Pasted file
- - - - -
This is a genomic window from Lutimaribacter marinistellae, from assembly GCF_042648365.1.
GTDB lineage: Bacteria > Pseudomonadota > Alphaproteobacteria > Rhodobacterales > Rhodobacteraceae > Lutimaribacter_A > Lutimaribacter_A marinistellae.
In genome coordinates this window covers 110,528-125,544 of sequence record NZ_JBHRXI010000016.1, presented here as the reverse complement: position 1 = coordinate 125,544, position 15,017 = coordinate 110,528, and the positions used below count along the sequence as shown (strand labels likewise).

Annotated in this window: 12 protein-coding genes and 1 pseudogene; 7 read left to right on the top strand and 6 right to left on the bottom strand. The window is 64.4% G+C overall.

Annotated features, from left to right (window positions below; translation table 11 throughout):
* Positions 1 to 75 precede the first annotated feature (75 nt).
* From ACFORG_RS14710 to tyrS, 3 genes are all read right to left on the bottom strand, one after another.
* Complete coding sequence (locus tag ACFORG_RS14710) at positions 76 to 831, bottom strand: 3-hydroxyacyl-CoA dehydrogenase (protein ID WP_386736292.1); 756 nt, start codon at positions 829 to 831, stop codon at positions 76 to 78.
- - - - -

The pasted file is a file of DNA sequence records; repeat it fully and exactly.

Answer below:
This is a genomic window from Lutimaribacter marinistellae, from assembly GCF_042648365.1.
GTDB lineage: Bacteria > Pseudomonadota > Alphaproteobacteria > Rhodobacterales > Rhodobacteraceae > Lutimaribacter_A > Lutimaribacter_A marinistellae.
In genome coordinates this window covers 110,528-125,544 of sequence record NZ_JBHRXI010000016.1, presented here as the reverse complement: position 1 = coordinate 125,544, position 15,017 = coordinate 110,528, and the positions used below count along the sequence as shown (strand labels likewise).

Annotated in this window: 12 protein-coding genes and 1 pseudogene; 7 read left to right on the top strand and 6 right to left on the bottom strand. The window is 64.4% G+C overall.

Annotated features, from left to right (window positions below; translation table 11 throughout):
* Positions 1 to 75 precede the first annotated feature (75 nt).
* From ACFORG_RS14710 to tyrS, 3 genes are all read right to left on the bottom strand, one after another.
* Complete coding sequence (locus tag ACFORG_RS14710) at positions 76 to 831, bottom strand: 3-hydroxyacyl-CoA dehydrogenase (protein ID WP_386736292.1); 756 nt, start codon at positions 829 to 831, stop codon at positions 76 to 78.